My Sister-In-Law Died of Hereditary Breast Cancer. There Was No Family History to Warn Her

My sister-in-law didn't get tested for BRCA until she already had cancer. Since it spread so quickly, it was already too late for her. If onlyperson meets with a genetic counselor because of this blog post, I'll know it was worth writing.
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If only one person meets with a genetic counselor because of this blog post, I'll know it was worth writing.

In March 2015, I tested positive for the BRCA1 gene mutation, inherited from my father. I am represented in the statistic that one out of every 40 people of Eastern European (Ashkenazi) Jewish ancestry carries a BRCA1 or BRCA2 gene mutation. This is 10 times the rate of the general population. These mutations substantially increase one's risk for breast and ovarian cancer, and slightly increase risk for other types of cancer.

Over the past year, I have had a preventive double mastectomy and a hysterectomy. I reduced my risk of getting breast cancer from as high as 87 percent, and for ovarian cancer from as high as 44 percent, to almost nothing. I know how extremely lucky I am to be writing this blog, having taken purely preventive action before getting cancer.

2016-05-13-1463100587-9710143-10401256_1079259975145_4026_n1.jpgThe decision to do surgery was easy for me. From 2012 to 2015, I watched my husband's kind-hearted, passionate, phenomenal sister, Sheryl Lanman Nichols, fight a painful battle with breast cancer. After Sheryl's diagnosis at age 31, just weeks before her wedding, she tested positive for a BRCA mutation. The mutation was inherited from her mother, who had not had breast cancer. Sheryl had not gotten tested earlier because she did not know of any breast or ovarian cancer in her family. She then had a double mastectomy, a hysterectomy and chemo.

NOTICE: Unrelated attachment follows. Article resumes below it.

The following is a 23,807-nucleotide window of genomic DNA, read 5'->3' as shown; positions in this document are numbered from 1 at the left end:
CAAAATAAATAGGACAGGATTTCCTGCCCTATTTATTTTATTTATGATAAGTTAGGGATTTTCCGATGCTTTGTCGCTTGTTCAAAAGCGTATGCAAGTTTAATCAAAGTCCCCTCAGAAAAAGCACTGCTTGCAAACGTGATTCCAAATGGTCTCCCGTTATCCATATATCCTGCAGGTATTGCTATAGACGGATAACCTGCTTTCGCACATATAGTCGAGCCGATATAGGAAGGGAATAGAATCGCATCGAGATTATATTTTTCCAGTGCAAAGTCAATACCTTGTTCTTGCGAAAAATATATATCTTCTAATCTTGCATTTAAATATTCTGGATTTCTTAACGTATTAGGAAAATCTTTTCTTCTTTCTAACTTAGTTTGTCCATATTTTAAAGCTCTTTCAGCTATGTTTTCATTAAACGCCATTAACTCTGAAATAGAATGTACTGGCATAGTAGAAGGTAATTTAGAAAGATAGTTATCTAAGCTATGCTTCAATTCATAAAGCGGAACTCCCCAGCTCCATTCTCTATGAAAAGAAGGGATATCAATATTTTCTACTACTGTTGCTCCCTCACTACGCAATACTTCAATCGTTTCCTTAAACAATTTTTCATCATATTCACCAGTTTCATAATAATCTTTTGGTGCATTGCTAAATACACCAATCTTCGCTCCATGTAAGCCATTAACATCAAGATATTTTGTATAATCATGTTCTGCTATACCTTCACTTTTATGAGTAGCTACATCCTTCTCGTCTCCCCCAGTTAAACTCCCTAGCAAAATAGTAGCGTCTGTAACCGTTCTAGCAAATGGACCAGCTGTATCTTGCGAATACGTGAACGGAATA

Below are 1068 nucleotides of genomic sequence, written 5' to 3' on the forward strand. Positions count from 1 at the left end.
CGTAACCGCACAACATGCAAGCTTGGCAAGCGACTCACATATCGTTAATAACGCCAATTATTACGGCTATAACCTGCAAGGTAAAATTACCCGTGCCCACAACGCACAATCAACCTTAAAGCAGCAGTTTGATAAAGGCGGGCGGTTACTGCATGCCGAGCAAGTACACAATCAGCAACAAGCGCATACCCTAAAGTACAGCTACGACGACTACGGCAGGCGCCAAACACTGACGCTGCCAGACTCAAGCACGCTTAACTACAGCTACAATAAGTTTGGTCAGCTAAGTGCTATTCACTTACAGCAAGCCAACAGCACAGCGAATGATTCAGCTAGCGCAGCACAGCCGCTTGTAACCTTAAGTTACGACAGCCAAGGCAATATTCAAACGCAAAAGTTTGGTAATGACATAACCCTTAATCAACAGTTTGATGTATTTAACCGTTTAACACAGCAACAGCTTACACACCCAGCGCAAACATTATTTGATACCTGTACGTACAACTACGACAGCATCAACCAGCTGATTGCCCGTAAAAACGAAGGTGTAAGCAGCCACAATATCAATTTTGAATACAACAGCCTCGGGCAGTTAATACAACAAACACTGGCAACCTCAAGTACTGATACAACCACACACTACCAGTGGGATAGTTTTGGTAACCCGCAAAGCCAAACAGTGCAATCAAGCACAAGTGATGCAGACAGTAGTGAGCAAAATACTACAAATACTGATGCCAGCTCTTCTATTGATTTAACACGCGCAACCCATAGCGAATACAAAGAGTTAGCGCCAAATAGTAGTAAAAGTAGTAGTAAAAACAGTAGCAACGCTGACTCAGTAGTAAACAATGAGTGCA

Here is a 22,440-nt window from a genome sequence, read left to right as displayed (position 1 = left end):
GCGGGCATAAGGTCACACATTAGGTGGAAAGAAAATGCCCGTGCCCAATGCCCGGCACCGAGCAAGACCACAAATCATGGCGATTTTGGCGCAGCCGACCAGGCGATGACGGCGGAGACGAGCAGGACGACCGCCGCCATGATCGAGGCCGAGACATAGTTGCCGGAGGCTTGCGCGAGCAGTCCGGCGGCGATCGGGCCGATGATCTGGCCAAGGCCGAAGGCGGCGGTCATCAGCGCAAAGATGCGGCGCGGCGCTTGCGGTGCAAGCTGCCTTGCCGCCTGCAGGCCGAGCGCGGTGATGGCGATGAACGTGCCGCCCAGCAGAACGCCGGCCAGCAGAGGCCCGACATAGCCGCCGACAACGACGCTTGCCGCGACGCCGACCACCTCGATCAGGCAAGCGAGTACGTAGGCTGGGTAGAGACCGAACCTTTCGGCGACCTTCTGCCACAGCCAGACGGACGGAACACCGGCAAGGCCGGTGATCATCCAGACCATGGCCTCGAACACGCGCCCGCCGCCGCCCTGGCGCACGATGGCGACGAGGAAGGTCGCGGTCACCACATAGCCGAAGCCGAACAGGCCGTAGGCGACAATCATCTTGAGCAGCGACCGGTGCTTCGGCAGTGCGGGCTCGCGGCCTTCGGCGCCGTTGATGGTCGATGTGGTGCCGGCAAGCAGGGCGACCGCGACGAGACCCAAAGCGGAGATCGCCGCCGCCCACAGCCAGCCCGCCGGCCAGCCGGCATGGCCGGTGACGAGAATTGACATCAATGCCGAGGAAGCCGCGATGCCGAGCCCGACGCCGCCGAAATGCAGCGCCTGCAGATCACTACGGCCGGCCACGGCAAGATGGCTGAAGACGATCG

Sheryl was told the cancer was gone and she would not die of breast cancer.


But the cancer came back with a vengeance and she passed away at age 34.

Sheryl didn't get tested for BRCA until she already had cancer. Since it spread so quickly, it was already too late for her. Her generous smile beamed brighter than almost anyone I've met in my life.

My aunt died of breast cancer. My grandmother died of breast cancer. My great-grandmother died of breast cancer. All were on my father's side, and they died at relatively young ages, between 37 and 50. My mom also had breast cancer and is now cancer-free.



The BRCA gene mutations were discovered, and testing became available, about 20 years ago. Since I had such a strong family history, I asked my OB/GYN about getting tested during my 20's. His recommendation: wait to test until I was done having children, so I could breastfeed them (instead of potentially having a double mastectomy first).

Sheryl got cancer at 31. I got tested at 36. If I had tested earlier and just started regular surveillance, that would have been better than doing nothing. However, people who test positive for a BRCA mutation and develop cancer are at a greater risk for a second or third new cancer diagnosis. I now realize I was playing Russian roulette with my life.